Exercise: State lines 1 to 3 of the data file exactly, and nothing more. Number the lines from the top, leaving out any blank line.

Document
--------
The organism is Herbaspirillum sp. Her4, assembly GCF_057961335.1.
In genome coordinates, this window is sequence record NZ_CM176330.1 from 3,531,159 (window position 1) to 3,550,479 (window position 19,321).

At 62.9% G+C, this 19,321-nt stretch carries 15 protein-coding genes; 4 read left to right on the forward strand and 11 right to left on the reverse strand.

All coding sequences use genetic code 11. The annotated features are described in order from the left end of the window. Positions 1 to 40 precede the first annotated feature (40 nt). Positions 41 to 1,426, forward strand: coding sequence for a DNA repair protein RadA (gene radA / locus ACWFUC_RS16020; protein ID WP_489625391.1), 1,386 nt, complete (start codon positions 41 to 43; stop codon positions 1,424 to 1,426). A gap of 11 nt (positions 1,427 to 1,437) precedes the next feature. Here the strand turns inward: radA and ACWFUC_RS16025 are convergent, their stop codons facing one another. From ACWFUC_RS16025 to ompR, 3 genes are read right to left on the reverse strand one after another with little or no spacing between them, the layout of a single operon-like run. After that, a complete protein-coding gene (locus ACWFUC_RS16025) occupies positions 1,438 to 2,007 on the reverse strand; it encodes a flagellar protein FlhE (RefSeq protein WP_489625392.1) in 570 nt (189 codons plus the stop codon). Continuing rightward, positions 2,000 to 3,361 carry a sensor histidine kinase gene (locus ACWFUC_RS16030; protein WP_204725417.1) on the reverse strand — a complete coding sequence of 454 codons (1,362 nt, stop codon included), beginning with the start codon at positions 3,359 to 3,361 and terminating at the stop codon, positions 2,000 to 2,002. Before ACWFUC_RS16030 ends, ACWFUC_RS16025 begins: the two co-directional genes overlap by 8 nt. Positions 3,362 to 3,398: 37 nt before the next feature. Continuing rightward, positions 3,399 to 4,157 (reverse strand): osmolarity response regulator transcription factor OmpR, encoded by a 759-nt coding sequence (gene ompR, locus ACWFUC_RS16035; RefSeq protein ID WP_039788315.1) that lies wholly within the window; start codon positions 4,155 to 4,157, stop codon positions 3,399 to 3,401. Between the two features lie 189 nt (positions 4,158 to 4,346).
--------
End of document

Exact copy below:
The organism is Herbaspirillum sp. Her4, assembly GCF_057961335.1.
In genome coordinates, this window is sequence record NZ_CM176330.1 from 3,531,159 (window position 1) to 3,550,479 (window position 19,321).

At 62.9% G+C, this 19,321-nt stretch carries 15 protein-coding genes; 4 read left to right on the forward strand and 11 right to left on the reverse strand.